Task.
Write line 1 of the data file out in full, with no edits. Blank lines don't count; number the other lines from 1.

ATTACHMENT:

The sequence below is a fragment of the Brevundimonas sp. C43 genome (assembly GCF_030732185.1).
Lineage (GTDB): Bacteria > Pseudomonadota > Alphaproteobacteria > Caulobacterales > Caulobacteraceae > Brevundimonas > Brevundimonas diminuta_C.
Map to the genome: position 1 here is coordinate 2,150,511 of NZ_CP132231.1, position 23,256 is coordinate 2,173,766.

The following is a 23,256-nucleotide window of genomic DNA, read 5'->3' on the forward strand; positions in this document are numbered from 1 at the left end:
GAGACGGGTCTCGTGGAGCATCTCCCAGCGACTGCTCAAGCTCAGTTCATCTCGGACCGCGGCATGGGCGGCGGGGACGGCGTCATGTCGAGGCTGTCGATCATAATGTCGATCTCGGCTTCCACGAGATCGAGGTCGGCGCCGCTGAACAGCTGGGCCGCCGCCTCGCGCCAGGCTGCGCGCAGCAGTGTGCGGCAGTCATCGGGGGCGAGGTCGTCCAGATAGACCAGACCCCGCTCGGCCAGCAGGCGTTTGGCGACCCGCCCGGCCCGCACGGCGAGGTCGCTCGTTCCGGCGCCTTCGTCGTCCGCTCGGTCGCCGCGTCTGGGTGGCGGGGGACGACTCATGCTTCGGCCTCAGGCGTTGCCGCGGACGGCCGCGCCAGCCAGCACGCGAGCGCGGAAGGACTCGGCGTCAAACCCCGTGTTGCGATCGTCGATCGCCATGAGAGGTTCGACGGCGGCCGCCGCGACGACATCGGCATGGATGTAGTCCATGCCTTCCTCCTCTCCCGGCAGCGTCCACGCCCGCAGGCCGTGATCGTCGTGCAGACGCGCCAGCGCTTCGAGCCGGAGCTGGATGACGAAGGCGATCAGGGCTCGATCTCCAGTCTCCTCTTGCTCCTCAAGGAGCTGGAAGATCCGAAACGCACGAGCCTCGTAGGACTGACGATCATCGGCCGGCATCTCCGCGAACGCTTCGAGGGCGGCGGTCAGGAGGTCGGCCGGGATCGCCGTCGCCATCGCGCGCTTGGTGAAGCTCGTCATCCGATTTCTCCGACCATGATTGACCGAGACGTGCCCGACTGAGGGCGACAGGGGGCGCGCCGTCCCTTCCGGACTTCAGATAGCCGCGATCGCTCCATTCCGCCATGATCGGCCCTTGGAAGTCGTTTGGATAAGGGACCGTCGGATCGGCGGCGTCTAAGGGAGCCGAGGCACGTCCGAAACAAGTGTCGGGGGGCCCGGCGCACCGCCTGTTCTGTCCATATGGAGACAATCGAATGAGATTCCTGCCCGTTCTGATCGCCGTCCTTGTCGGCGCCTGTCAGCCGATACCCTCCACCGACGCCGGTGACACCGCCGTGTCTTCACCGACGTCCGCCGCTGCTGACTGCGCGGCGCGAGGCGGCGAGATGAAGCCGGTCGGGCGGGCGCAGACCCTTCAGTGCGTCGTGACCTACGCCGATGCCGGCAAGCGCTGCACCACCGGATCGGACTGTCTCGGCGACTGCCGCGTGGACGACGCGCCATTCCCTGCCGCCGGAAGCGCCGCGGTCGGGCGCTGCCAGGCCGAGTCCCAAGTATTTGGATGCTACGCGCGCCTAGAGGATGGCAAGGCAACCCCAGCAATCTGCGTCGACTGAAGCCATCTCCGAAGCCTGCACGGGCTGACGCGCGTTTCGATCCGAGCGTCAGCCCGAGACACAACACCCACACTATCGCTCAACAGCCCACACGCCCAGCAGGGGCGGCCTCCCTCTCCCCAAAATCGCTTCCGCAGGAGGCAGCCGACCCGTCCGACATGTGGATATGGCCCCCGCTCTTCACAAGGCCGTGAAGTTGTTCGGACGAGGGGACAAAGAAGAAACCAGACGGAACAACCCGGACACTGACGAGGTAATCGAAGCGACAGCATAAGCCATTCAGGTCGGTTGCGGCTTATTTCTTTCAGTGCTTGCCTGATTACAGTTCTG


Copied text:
The sequence below is a fragment of the Brevundimonas sp. C43 genome (assembly GCF_030732185.1).